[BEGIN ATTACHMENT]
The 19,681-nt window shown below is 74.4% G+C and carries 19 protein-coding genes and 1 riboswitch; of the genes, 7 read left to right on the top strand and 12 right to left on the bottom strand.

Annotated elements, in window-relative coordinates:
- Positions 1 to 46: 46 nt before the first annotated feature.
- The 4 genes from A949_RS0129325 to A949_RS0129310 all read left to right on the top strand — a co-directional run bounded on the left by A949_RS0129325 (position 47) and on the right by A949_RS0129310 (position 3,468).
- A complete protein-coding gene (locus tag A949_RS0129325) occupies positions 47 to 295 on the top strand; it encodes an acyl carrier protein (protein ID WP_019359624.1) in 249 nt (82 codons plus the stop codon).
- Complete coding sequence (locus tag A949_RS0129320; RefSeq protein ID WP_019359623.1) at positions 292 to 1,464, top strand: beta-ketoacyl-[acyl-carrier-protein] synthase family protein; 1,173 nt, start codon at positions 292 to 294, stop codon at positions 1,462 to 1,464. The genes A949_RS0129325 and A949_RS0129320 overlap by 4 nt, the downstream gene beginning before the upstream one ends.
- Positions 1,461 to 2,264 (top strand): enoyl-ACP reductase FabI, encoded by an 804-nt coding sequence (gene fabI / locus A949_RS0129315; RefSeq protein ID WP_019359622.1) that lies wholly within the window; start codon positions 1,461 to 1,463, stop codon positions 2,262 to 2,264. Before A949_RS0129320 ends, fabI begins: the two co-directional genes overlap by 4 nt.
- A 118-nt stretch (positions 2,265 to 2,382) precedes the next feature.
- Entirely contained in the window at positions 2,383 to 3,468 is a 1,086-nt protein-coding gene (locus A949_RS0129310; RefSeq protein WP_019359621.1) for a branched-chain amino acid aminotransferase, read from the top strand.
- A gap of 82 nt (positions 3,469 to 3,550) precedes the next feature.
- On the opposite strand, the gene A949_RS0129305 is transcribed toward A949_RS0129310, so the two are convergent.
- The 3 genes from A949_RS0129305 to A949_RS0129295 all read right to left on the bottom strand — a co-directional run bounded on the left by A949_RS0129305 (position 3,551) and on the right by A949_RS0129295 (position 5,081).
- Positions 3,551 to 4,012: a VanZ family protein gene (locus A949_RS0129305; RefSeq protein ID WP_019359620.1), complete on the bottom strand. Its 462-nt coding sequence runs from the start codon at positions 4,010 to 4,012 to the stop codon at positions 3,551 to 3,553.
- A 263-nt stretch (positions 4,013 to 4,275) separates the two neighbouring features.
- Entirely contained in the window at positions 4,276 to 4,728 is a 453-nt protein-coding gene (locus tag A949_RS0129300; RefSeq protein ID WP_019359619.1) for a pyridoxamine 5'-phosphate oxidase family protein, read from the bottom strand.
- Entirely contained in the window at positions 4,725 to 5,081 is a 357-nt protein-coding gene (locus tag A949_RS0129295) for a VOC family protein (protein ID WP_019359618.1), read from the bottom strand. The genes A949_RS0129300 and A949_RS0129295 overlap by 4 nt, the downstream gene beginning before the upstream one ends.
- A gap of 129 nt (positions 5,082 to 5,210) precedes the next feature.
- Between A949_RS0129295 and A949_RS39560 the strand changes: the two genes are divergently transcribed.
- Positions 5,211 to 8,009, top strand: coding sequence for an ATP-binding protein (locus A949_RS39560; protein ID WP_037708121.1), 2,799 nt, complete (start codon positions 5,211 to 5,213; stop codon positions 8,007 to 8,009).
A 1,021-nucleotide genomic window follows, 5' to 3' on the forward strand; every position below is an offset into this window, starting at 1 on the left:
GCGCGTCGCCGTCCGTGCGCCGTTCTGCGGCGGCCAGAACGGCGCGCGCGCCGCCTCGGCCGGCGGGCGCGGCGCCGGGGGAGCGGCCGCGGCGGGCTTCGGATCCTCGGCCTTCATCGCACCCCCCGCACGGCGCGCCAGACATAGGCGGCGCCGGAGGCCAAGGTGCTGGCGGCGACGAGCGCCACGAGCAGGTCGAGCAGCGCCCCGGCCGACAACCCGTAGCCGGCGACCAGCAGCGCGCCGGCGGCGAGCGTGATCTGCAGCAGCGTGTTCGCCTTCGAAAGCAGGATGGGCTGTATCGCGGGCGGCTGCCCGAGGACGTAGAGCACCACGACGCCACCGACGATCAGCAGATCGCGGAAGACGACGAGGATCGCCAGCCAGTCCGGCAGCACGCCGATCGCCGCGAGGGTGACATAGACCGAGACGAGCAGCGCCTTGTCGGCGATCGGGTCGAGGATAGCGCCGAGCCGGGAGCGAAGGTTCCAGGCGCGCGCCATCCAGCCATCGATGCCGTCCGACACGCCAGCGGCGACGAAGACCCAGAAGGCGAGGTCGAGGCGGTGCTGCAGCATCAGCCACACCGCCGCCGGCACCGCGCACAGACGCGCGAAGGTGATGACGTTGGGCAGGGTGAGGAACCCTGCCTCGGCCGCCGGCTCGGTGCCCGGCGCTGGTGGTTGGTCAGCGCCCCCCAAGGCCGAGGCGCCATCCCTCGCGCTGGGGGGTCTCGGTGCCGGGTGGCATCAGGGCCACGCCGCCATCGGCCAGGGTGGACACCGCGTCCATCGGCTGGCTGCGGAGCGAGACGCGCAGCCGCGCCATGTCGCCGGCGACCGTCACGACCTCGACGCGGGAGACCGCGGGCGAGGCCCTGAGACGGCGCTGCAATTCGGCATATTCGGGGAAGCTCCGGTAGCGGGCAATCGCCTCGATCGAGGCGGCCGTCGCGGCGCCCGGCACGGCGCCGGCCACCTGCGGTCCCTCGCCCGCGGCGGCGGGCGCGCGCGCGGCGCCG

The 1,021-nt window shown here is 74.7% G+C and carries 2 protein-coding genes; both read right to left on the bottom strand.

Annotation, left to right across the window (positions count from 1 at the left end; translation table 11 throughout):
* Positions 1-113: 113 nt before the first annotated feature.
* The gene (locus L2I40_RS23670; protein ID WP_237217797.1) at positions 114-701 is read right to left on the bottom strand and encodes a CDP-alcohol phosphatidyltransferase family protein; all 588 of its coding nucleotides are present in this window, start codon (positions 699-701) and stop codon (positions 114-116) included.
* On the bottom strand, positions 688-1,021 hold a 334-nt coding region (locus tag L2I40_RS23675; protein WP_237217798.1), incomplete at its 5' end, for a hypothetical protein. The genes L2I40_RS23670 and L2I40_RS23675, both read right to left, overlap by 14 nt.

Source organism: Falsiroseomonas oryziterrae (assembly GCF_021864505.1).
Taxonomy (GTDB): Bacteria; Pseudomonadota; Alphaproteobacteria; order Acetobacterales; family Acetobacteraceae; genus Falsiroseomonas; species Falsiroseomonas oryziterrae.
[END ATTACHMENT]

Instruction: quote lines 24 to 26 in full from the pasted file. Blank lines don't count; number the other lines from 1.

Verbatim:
* Positions 1-113: 113 nt before the first annotated feature.
* The gene (locus L2I40_RS23670; protein ID WP_237217797.1) at positions 114-701 is read right to left on the bottom strand and encodes a CDP-alcohol phosphatidyltransferase family protein; all 588 of its coding nucleotides are present in this window, start codon (positions 699-701) and stop codon (positions 114-116) included.
* On the bottom strand, positions 688-1,021 hold a 334-nt coding region (locus tag L2I40_RS23675; protein WP_237217798.1), incomplete at its 5' end, for a hypothetical protein. The genes L2I40_RS23670 and L2I40_RS23675, both read right to left, overlap by 14 nt.